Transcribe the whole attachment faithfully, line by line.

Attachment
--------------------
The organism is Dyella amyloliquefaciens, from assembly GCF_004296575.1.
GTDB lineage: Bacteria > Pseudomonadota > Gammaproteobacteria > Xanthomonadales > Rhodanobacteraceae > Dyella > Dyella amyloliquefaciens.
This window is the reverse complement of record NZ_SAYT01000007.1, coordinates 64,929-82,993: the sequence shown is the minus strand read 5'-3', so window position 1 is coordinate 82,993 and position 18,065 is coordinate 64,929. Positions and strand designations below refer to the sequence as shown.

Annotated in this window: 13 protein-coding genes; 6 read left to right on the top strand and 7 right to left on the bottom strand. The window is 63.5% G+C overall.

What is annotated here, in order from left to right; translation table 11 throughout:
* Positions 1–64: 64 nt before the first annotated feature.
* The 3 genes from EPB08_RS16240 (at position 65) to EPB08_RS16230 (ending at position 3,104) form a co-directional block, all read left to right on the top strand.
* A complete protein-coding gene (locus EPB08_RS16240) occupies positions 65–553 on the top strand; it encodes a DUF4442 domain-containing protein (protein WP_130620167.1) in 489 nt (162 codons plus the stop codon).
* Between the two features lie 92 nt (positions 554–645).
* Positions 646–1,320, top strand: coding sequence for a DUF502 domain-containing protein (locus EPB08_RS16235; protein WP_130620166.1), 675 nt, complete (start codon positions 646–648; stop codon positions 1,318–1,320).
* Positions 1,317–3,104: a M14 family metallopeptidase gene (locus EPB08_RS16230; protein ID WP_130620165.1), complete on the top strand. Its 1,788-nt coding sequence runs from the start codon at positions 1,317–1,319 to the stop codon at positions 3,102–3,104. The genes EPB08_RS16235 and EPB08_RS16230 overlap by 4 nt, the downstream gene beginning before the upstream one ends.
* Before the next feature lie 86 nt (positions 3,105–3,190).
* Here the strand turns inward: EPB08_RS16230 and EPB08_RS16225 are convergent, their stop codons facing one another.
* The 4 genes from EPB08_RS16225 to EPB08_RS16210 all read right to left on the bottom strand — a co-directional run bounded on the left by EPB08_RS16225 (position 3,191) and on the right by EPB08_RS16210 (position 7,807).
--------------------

The organism is Dyella amyloliquefaciens, from assembly GCF_004296575.1.
GTDB lineage: Bacteria > Pseudomonadota > Gammaproteobacteria > Xanthomonadales > Rhodanobacteraceae > Dyella > Dyella amyloliquefaciens.
This window is the reverse complement of record NZ_SAYT01000007.1, coordinates 64,929-82,993: the sequence shown is the minus strand read 5'-3', so window position 1 is coordinate 82,993 and position 18,065 is coordinate 64,929. Positions and strand designations below refer to the sequence as shown.

Annotated in this window: 13 protein-coding genes; 6 read left to right on the top strand and 7 right to left on the bottom strand. The window is 63.5% G+C overall.

What is annotated here, in order from left to right; translation table 11 throughout:
* Positions 1–64: 64 nt before the first annotated feature.
* The 3 genes from EPB08_RS16240 (at position 65) to EPB08_RS16230 (ending at position 3,104) form a co-directional block, all read left to right on the top strand.
* A complete protein-coding gene (locus EPB08_RS16240) occupies positions 65–553 on the top strand; it encodes a DUF4442 domain-containing protein (protein WP_130620167.1) in 489 nt (162 codons plus the stop codon).
* Between the two features lie 92 nt (positions 554–645).
* Positions 646–1,320, top strand: coding sequence for a DUF502 domain-containing protein (locus EPB08_RS16235; protein WP_130620166.1), 675 nt, complete (start codon positions 646–648; stop codon positions 1,318–1,320).
* Positions 1,317–3,104: a M14 family metallopeptidase gene (locus EPB08_RS16230; protein ID WP_130620165.1), complete on the top strand. Its 1,788-nt coding sequence runs from the start codon at positions 1,317–1,319 to the stop codon at positions 3,102–3,104. The genes EPB08_RS16235 and EPB08_RS16230 overlap by 4 nt, the downstream gene beginning before the upstream one ends.
* Before the next feature lie 86 nt (positions 3,105–3,190).
* Here the strand turns inward: EPB08_RS16230 and EPB08_RS16225 are convergent, their stop codons facing one another.
* The 4 genes from EPB08_RS16225 to EPB08_RS16210 all read right to left on the bottom strand — a co-directional run bounded on the left by EPB08_RS16225 (position 3,191) and on the right by EPB08_RS16210 (position 7,807).